Are You There, World?
Watching Charlie Kaufman try to work it all out
The morning I meet Charlie Kaufman, he is tired, run ragged from weeks of promoting his new film, Synecdoche, New York. He is already arguably the world's most celebrated contemporary screenwriter, but this film – a dizzying exploration of mortality, romance, regret, and the creative process – marks his first time in the director's chair. As the face of the film, he must shoulder the promotional process all on his own, this despite being famously press-shy. So Charlie Kaufman is tired. He is tired, he is cold, and he is feeling down.
The night before, he showed his film to a packed Paramount Theatre, in conjunction with the Austin Film Festival, and received a standing ovation. "I mean, you know," he cautions, "not everyone in the audience stood." He will do this again and again in our conversation on an early morning in a chilly theatre at the Alamo at the Ritz – say something, then dial it down. Equivocate, reword, caution, apply caveat. He is feeling gun-shy. He has been burned. He says the day before, he decided it was time to stop reading the reviews.
But first, back to the screening at the Paramount.
"Afterwards, people came up to me. And one guy said, 'I'm a big tough guy from Texas' – he was like a real jocky-looking guy, the guys that scare me 'cause of my history with guys like that, you know? – and he said: 'I'm a big tough guy from Texas, and this movie made me cry out of both of my eyes. So thank you.' And that was really sweet. And I was like, just because of my history in the world and my relationship to people like that and my background – and I say 'people like that' just because of what he said he was and what he looked like. I didn't know who he was at all. Clearly a very decent person. Just, it's a very generous thing to do, to come out and say that, and I really appreciated it."
He spends another minute talking about how nice the man was to say the nice things and then finishes with, "I went back to the hotel, and I was kind of depressed still."
Anyone who has seen a Charlie Kaufman picture – Being John Malkovich, Adaptation., Eternal Sunshine of the Spotless Mind, take your pick –will recognize the same depressive streak. That glass-half-empty outlook has carried over from film to film – which isn't to say that they don't also have the capacity for great joy, an impish sense of play. They are often consumed with the act of artistic creation and how that creation is a reflection of the creator himself, even an assessment of his worth in the world. Synecdoche explodes that conceit with its lead, Caden Cotard (played by Philip Seymour Hoffman), a self-defeating, chronically ill theatre director who stages a monumental piece of ongoing performance art – a decades-long retelling of his own life, as it happens, cast by actors who over time become characters in their own right in Caden's life/play and thus earn the right to be played by actors, too. Kaufman's detractors will call it more tail-chasing – and to be fair, he kicked the door open to that kind of criticism by making the lead of 2002's Adaptation. a writer named Charlie Kaufman. Still, you'd be hard-pressed to find another screenwriter whose characters are so willfully confused, by critics and audiences alike, with their creator. When I ask him how he responds to that complaint, he takes his time with the answer, knowing full well how easily manipulated sound bites can be.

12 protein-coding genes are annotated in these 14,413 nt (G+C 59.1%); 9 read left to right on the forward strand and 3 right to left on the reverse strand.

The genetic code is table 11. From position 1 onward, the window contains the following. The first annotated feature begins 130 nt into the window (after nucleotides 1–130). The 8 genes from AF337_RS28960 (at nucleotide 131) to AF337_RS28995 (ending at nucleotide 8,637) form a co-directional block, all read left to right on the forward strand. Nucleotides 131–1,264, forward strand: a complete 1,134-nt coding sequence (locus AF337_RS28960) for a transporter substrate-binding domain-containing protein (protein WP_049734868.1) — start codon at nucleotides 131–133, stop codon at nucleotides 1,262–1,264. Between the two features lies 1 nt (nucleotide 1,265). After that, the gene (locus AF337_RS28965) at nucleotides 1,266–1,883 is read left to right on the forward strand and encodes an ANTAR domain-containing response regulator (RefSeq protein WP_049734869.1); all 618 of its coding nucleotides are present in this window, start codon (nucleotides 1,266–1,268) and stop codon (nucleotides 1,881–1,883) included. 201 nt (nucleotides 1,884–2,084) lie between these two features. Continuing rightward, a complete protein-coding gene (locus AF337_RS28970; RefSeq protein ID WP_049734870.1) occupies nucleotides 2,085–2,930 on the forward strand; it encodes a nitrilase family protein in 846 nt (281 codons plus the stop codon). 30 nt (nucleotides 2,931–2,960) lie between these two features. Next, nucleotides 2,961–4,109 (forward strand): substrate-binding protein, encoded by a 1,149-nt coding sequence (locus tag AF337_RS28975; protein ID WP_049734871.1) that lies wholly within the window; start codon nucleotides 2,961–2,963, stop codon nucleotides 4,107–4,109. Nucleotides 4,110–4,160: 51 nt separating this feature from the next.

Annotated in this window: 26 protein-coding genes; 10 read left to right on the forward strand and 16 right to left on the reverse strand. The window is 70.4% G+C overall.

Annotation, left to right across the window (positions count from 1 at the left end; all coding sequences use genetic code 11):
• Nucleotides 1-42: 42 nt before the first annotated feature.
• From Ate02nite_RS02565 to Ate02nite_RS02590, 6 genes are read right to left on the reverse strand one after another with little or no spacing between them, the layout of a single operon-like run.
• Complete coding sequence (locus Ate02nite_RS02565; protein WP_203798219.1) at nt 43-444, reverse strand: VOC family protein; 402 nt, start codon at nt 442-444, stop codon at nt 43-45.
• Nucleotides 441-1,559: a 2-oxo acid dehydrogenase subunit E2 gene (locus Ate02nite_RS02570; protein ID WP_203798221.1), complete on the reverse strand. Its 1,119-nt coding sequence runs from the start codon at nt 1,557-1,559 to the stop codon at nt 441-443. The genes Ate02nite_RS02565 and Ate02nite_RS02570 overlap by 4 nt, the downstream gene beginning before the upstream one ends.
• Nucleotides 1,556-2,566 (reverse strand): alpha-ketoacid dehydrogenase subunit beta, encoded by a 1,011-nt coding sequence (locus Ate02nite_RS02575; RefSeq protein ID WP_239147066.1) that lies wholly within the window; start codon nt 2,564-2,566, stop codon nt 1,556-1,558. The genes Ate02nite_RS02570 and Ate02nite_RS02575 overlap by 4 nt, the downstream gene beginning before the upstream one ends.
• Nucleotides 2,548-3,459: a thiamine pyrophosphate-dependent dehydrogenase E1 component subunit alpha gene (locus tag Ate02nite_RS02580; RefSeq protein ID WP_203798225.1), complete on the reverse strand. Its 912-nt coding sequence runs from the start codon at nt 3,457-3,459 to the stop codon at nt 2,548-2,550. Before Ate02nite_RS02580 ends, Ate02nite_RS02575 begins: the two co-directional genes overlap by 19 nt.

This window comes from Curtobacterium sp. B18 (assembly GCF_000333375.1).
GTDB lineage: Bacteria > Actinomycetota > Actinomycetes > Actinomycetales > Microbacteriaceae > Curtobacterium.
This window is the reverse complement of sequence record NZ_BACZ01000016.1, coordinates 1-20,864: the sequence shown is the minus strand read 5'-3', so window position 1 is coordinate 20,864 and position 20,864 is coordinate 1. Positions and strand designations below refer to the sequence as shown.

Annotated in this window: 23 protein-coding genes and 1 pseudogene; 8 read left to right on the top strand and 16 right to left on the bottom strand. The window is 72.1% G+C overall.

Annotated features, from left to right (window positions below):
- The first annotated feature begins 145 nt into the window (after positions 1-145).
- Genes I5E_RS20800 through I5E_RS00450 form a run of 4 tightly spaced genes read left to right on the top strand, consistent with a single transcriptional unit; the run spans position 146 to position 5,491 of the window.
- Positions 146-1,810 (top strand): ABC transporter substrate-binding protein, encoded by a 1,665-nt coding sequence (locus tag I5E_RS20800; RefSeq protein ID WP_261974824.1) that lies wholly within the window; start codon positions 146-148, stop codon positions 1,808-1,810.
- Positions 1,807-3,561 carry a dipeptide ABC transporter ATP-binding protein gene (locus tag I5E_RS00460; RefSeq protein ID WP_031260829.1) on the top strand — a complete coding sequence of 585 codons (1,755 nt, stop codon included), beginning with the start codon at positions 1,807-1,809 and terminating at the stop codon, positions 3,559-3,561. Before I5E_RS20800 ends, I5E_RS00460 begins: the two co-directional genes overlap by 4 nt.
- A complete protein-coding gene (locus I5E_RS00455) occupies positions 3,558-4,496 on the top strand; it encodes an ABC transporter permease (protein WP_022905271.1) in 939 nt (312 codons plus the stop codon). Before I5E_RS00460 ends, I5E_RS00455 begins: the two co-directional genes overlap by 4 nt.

"I have to be very careful how I say this, because then this will be taken potentially in some other form." He pauses again. "The movies are me. And by that I mean I'm putting myself into the movies. It doesn't mean I'm Caden; it doesn't mean I'm any of the other characters. The feelings and the emotions and desires and neediness or whatever expressed in the movie is me trying to be very honest.
"And I feel like this stuff is me, and in a way I'm saying ... accept me." He laughs. "You know? Or something."
Charlie Kaufman is big on truth. A good deal of our talk is dedicated to a venting, pure and simple, of his frustrations with the press. Part of it comes down to the inevitable discomfort of a private man thrust into the public arena. But it cuts deeper than that. It's anger at the way – especially in the age of the Internet –a lie, or even simply a misrepresentation, can be repeated for so long that eventually it calcifies into widely accepted fact.
"For an example," he says, "that we received mostly bad reviews out of Cannes. Which is just not true. There was a sort of contextual thing that happened at Cannes, where we didn't sell the movie, because no one was selling movies at Cannes, and for some reason, it stuck to us as an indication that this movie was somehow problematic. ... So that's been sort of represented in various articles as 'mixed reviews at Cannes,' which is not even true. And now it's like, 'all bad reviews out of Cannes.'"
(It is worth noting that since its limited release several weeks ago, Synecdoche has indeed received mixed reviews, which is an exceedingly tame way of describing the kind of emotions the film incites. It is also worth noting that I think Synecdoche is brilliant, brutalizing, occasionally inscrutable, and some of the most cathartic couple of hours I've spent in the dark of a theatre.)
Later, Kaufman circles back to the same frustrations.